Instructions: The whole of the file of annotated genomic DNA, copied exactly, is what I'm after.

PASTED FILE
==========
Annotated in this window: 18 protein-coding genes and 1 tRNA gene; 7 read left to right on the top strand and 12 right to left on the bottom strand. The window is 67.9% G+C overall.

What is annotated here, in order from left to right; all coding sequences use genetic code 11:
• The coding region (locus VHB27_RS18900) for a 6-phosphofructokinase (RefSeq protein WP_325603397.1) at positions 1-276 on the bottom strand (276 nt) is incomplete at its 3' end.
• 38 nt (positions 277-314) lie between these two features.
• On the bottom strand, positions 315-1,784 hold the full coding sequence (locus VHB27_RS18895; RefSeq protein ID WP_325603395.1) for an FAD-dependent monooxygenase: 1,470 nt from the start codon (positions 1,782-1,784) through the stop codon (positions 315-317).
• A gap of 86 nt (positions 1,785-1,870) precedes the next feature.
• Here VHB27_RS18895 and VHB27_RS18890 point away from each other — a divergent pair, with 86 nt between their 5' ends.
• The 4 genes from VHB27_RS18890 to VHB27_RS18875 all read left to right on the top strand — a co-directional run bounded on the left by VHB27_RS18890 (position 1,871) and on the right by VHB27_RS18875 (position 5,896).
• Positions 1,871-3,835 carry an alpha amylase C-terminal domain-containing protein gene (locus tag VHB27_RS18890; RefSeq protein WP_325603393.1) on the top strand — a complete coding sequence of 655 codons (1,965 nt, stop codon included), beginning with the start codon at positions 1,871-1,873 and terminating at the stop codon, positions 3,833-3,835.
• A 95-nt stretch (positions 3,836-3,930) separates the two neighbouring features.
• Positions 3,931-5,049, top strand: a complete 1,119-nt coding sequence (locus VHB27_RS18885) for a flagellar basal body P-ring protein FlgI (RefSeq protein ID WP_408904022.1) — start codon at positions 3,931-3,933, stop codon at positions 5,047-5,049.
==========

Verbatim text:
Annotated in this window: 18 protein-coding genes and 1 tRNA gene; 7 read left to right on the top strand and 12 right to left on the bottom strand. The window is 67.9% G+C overall.

What is annotated here, in order from left to right; all coding sequences use genetic code 11:
• The coding region (locus VHB27_RS18900) for a 6-phosphofructokinase (RefSeq protein WP_325603397.1) at positions 1-276 on the bottom strand (276 nt) is incomplete at its 3' end.
• 38 nt (positions 277-314) lie between these two features.
• On the bottom strand, positions 315-1,784 hold the full coding sequence (locus VHB27_RS18895; RefSeq protein ID WP_325603395.1) for an FAD-dependent monooxygenase: 1,470 nt from the start codon (positions 1,782-1,784) through the stop codon (positions 315-317).
• A gap of 86 nt (positions 1,785-1,870) precedes the next feature.
• Here VHB27_RS18895 and VHB27_RS18890 point away from each other — a divergent pair, with 86 nt between their 5' ends.
• The 4 genes from VHB27_RS18890 to VHB27_RS18875 all read left to right on the top strand — a co-directional run bounded on the left by VHB27_RS18890 (position 1,871) and on the right by VHB27_RS18875 (position 5,896).
• Positions 1,871-3,835 carry an alpha amylase C-terminal domain-containing protein gene (locus tag VHB27_RS18890; RefSeq protein WP_325603393.1) on the top strand — a complete coding sequence of 655 codons (1,965 nt, stop codon included), beginning with the start codon at positions 1,871-1,873 and terminating at the stop codon, positions 3,833-3,835.
• A 95-nt stretch (positions 3,836-3,930) separates the two neighbouring features.
• Positions 3,931-5,049, top strand: a complete 1,119-nt coding sequence (locus VHB27_RS18885) for a flagellar basal body P-ring protein FlgI (RefSeq protein ID WP_408904022.1) — start codon at positions 3,931-3,933, stop codon at positions 5,047-5,049.